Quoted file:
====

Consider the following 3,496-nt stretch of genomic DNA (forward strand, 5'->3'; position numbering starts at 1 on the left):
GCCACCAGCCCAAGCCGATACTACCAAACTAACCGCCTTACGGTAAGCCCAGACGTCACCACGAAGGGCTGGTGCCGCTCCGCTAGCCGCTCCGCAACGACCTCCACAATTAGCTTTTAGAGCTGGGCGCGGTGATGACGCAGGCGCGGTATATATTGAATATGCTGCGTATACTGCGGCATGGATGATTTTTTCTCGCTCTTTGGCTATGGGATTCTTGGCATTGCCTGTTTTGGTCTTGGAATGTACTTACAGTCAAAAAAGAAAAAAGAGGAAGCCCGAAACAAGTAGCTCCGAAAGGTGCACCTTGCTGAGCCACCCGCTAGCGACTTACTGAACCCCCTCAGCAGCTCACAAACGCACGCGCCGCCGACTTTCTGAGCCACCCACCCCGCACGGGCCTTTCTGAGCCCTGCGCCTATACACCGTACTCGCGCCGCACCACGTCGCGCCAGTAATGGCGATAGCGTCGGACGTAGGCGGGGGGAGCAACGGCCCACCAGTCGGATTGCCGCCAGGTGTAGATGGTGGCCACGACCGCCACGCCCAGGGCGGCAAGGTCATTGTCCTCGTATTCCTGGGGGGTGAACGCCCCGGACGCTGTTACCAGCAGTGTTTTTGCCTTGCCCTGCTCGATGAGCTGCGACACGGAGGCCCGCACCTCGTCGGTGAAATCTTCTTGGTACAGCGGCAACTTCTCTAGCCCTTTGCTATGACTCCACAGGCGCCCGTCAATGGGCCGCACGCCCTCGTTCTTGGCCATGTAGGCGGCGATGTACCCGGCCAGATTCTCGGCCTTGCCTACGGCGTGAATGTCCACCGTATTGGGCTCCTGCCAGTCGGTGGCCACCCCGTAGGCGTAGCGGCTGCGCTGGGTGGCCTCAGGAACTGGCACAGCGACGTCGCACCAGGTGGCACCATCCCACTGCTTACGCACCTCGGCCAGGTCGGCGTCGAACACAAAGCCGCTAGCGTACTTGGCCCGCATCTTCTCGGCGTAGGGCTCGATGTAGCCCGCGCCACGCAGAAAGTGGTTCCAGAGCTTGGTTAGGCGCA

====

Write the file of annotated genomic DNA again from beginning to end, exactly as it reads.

Consider the following 3,496-nt stretch of genomic DNA (forward strand, 5'->3'; position numbering starts at 1 on the left):
GCCACCAGCCCAAGCCGATACTACCAAACTAACCGCCTTACGGTAAGCCCAGACGTCACCACGAAGGGCTGGTGCCGCTCCGCTAGCCGCTCCGCAACGACCTCCACAATTAGCTTTTAGAGCTGGGCGCGGTGATGACGCAGGCGCGGTATATATTGAATATGCTGCGTATACTGCGGCATGGATGATTTTTTCTCGCTCTTTGGCTATGGGATTCTTGGCATTGCCTGTTTTGGTCTTGGAATGTACTTACAGTCAAAAAAGAAAAAAGAGGAAGCCCGAAACAAGTAGCTCCGAAAGGTGCACCTTGCTGAGCCACCCGCTAGCGACTTACTGAACCCCCTCAGCAGCTCACAAACGCACGCGCCGCCGACTTTCTGAGCCACCCACCCCGCACGGGCCTTTCTGAGCCCTGCGCCTATACACCGTACTCGCGCCGCACCACGTCGCGCCAGTAATGGCGATAGCGTCGGACGTAGGCGGGGGGAGCAACGGCCCACCAGTCGGATTGCCGCCAGGTGTAGATGGTGGCCACGACCGCCACGCCCAGGGCGGCAAGGTCATTGTCCTCGTATTCCTGGGGGGTGAACGCCCCGGACGCTGTTACCAGCAGTGTTTTTGCCTTGCCCTGCTCGATGAGCTGCGACACGGAGGCCCGCACCTCGTCGGTGAAATCTTCTTGGTACAGCGGCAACTTCTCTAGCCCTTTGCTATGACTCCACAGGCGCCCGTCAATGGGCCGCACGCCCTCGTTCTTGGCCATGTAGGCGGCGATGTACCCGGCCAGATTCTCGGCCTTGCCTACGGCGTGAATGTCCACCGTATTGGGCTCCTGCCAGTCGGTGGCCACCCCGTAGGCGTAGCGGCTGCGCTGGGTGGCCTCAGGAACTGGCACAGCGACGTCGCACCAGGTGGCACCATCCCACTGCTTACGCACCTCGGCCAGGTCGGCGTCGAACACAAAGCCGCTAGCGTACTTGGCCCGCATCTTCTCGGCGTAGGGCTCGATGTAGCCCGCGCCACGCAGAAAGTGGTTCCAGAGCTTGGTTAGGCGCA